Roman site in Leicester

University of Leicester archaeologists find new Roman site.

Roman and medieval artefacts have been found in a new archaeological dig in the centre of Leicester. The dig, at the former Southgates Bus Depot and on Peacock Lane, has uncovered fragments of wall, mosaic pavement and painted wall plaster. The site is close to Leicester’s historic centre, where the remains of Richard III were found in 2012. Other artefacts include coins, tableware, game counters, a number of bone hair pins and a copper spoon.

Roman site in Leicester

The University of Leicester team said the excavation would offer insights into the lifestyles and industry of the people living along one of Leicester’s principle medieval streets. Archaeologist John Thomas said: Having the chance to excavate in this part of Leicester is fantastic. Because of the historic nature of the modern city centre, archaeologists rarely get the opportunity to explore this part of the city. He said a number of large stone and timber buildings and boundary walls, dating from the 2nd Century through to the 4th Century had been identified running along the sides of the streets.

Fellow archaeologist Mathew Morris added: “This part of Roman Leicester is very poorly understood, because there has been little previous archaeological investigation in the vicinity. One of the Roman streets found on the site has never been seen before in Leicester and isn’t on any of our plans of the Roman city. This is a significant find and raises exciting new questions about the layout of the early Roman town and how it evolved through the Roman period.”



Viking hoard treasure

Rare Viking hoard unearthed by metal detectorist

A rare Viking hoard of arm rings, coins and silver ingots has been unearthed in Oxfordshire. The hoard was buried near Watlington around the end of the 870s, in the time of the “Last Kingdom”. This was when the Anglo-Saxon kingdoms of Mercia and Wessex were fighting for their survival from the threat of the Vikings, which was to lead to the unification of England. Archaeologists have said the hoard is a nationally significant find.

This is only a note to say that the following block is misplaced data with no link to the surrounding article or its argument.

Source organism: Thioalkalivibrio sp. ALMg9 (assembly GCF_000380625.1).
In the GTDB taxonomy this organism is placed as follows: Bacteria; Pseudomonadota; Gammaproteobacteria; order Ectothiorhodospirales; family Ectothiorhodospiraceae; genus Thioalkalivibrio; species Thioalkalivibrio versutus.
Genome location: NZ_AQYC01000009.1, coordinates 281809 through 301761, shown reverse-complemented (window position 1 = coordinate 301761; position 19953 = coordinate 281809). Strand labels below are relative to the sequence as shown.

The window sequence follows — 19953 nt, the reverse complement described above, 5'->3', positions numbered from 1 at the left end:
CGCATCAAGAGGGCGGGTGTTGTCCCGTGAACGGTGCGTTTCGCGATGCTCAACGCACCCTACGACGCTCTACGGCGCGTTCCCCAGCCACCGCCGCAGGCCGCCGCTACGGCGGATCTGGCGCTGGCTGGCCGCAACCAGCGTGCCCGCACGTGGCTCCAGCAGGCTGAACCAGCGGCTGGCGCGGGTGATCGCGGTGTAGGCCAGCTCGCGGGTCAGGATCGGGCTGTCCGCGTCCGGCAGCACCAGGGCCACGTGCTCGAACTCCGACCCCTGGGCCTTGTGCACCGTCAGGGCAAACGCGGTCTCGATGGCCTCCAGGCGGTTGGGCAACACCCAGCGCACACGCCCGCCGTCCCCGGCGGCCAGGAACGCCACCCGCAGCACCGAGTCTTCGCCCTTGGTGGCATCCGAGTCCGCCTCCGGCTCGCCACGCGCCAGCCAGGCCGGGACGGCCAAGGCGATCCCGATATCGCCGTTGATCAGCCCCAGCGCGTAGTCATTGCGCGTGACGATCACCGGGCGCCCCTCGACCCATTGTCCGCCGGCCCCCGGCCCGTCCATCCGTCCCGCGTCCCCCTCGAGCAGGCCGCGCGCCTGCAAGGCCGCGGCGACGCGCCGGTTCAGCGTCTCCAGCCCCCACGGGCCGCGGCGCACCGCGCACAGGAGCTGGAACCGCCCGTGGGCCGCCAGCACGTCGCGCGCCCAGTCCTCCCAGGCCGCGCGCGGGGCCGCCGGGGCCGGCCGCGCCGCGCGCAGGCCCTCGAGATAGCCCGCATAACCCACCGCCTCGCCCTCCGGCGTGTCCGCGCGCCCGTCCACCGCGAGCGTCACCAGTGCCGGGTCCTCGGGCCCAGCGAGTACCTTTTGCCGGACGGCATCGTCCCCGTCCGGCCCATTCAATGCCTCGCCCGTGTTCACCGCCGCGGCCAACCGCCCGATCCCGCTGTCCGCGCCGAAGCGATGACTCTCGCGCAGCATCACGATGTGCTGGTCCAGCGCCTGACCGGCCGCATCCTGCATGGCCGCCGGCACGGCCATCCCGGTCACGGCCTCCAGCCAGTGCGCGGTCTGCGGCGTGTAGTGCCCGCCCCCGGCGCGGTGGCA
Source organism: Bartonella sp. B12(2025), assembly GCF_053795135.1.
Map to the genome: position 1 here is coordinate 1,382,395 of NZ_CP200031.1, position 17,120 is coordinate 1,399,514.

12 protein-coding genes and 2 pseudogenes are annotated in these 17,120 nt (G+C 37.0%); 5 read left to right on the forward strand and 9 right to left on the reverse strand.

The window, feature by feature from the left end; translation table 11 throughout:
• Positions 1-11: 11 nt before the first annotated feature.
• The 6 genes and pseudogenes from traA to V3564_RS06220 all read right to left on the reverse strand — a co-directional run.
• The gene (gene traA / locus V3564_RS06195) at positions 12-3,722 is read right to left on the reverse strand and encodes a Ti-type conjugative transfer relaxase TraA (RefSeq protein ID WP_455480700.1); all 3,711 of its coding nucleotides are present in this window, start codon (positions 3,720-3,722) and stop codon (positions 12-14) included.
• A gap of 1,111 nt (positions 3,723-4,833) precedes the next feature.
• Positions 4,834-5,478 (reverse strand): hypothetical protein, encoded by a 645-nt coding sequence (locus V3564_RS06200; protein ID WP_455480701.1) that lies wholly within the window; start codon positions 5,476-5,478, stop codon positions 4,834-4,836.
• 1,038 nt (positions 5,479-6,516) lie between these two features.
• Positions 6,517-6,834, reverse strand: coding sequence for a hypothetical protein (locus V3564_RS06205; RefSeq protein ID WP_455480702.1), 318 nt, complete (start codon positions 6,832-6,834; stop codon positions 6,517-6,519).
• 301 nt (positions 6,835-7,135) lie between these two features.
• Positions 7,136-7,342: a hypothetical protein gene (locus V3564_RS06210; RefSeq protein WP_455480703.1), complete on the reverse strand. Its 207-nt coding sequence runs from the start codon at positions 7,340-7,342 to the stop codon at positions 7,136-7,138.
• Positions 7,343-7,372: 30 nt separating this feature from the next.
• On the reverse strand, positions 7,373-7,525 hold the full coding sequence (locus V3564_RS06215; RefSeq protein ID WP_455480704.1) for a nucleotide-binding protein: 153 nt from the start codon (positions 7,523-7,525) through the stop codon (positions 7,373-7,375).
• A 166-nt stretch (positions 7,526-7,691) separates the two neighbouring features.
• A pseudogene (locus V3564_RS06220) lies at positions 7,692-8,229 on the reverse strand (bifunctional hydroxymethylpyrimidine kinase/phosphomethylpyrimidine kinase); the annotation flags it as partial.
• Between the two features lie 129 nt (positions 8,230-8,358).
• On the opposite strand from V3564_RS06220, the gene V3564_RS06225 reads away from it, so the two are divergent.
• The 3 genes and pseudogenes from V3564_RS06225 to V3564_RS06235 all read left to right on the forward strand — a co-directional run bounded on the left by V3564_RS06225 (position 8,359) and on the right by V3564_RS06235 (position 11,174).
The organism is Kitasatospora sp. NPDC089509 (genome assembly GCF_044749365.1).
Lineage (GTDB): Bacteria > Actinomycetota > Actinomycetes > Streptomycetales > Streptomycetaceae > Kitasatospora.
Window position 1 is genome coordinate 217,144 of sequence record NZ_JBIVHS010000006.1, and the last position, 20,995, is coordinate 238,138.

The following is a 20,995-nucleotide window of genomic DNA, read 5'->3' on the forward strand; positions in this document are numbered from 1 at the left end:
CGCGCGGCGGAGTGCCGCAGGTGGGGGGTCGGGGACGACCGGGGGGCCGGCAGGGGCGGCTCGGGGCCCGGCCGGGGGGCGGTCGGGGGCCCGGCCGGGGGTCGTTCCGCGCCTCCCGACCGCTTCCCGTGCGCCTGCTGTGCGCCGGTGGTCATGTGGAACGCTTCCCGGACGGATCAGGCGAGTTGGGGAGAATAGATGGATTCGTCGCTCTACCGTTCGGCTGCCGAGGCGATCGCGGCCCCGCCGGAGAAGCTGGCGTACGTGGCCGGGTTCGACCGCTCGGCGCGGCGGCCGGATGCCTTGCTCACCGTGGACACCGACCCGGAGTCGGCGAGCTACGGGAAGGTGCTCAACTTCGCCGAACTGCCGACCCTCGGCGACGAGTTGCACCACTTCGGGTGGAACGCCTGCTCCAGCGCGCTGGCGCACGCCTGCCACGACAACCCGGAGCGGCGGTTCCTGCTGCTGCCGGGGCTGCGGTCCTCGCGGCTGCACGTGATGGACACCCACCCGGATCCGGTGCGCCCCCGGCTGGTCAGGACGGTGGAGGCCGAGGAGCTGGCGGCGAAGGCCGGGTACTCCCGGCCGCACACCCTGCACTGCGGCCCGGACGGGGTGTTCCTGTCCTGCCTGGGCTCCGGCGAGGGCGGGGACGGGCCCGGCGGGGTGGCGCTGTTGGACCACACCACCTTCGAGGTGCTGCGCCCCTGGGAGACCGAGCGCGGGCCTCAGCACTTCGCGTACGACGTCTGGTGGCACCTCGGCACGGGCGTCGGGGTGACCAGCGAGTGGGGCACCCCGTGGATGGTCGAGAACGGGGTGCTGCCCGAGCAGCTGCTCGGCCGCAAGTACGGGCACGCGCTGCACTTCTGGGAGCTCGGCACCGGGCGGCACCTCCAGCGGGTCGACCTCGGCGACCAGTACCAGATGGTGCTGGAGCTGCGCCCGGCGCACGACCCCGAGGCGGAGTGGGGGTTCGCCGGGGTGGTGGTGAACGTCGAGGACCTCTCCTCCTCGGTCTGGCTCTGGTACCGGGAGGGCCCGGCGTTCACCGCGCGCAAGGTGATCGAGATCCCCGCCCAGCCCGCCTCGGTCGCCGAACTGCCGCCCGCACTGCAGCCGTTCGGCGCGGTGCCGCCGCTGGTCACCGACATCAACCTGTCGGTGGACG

Viking hoard treasure

The hoard was discovered by 60-year-old metal detectorist James Mather using an XP Deus metal detector.

Viking Hoard Deus metal detector

He said: “I hope these amazing artefacts can be displayed by a local museum to be enjoyed by generations to come.”

The find in October was lifted in a block of soil and brought to the British Museum, where it was excavated and studied by experts from the British Museum in London and the Ashmolean Museum in Oxford. The hoard consists of 186 coins – some fragmentary – and includes rarities from the reign of King Alfred “the Great” of Wessex, who reigned from 871 to 899, and King Ceolwulf II, who reigned in Mercia from 874 to 79. During this period, King Alfred achieved a decisive victory over the Vikings at the famous Battle of Edington in 878, prompting them to move north of the Thames and travel to East Anglia through the kingdom of Mercia.

Rare Viking hoard

Gareth Williams, curator of early medieval coinage at the British Museum, said it was a key moment in English history as Alfred forged a new kingdom of England by taking control of Mercia. This hoard has the potential to provide important new information on relations between Mercia and Wessex at the beginning of that process.

Seven items of jewellery and 15 ingots were also found. Culture Minister Ed Vaizey, said “Fascinating finds like this Viking hoard are a great example of the one million discoveries that have been unearthed by the public since 1997.”

Under the Treasure Act 1996, there is a legal obligation for finders to report such treasures.